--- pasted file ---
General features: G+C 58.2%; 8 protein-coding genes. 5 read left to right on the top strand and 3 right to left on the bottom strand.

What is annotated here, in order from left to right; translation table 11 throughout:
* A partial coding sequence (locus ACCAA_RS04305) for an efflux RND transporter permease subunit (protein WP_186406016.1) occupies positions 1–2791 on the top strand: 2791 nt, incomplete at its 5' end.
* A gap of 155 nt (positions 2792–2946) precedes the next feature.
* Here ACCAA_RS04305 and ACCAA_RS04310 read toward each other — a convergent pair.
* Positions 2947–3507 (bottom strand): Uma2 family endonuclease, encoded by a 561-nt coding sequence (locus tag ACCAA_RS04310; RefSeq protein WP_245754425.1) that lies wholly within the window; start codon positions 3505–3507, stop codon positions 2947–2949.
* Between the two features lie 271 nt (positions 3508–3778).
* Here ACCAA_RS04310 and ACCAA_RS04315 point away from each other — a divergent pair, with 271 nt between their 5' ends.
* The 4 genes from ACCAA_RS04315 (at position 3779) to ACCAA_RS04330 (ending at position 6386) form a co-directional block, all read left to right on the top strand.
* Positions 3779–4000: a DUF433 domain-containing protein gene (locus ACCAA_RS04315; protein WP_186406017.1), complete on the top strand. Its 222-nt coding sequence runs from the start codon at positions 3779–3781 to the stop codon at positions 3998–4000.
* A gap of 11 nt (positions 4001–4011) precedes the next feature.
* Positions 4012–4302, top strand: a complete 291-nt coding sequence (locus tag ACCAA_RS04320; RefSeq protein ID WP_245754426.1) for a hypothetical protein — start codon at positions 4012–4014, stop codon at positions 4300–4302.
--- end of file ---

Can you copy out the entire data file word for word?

General features: G+C 58.2%; 8 protein-coding genes. 5 read left to right on the top strand and 3 right to left on the bottom strand.

What is annotated here, in order from left to right; translation table 11 throughout:
* A partial coding sequence (locus ACCAA_RS04305) for an efflux RND transporter permease subunit (protein WP_186406016.1) occupies positions 1–2791 on the top strand: 2791 nt, incomplete at its 5' end.
* A gap of 155 nt (positions 2792–2946) precedes the next feature.
* Here ACCAA_RS04305 and ACCAA_RS04310 read toward each other — a convergent pair.
* Positions 2947–3507 (bottom strand): Uma2 family endonuclease, encoded by a 561-nt coding sequence (locus tag ACCAA_RS04310; RefSeq protein WP_245754425.1) that lies wholly within the window; start codon positions 3505–3507, stop codon positions 2947–2949.
* Between the two features lie 271 nt (positions 3508–3778).
* Here ACCAA_RS04310 and ACCAA_RS04315 point away from each other — a divergent pair, with 271 nt between their 5' ends.
* The 4 genes from ACCAA_RS04315 (at position 3779) to ACCAA_RS04330 (ending at position 6386) form a co-directional block, all read left to right on the top strand.
* Positions 3779–4000: a DUF433 domain-containing protein gene (locus ACCAA_RS04315; protein WP_186406017.1), complete on the top strand. Its 222-nt coding sequence runs from the start codon at positions 3779–3781 to the stop codon at positions 3998–4000.
* A gap of 11 nt (positions 4001–4011) precedes the next feature.
* Positions 4012–4302, top strand: a complete 291-nt coding sequence (locus tag ACCAA_RS04320; RefSeq protein ID WP_245754426.1) for a hypothetical protein — start codon at positions 4012–4014, stop codon at positions 4300–4302.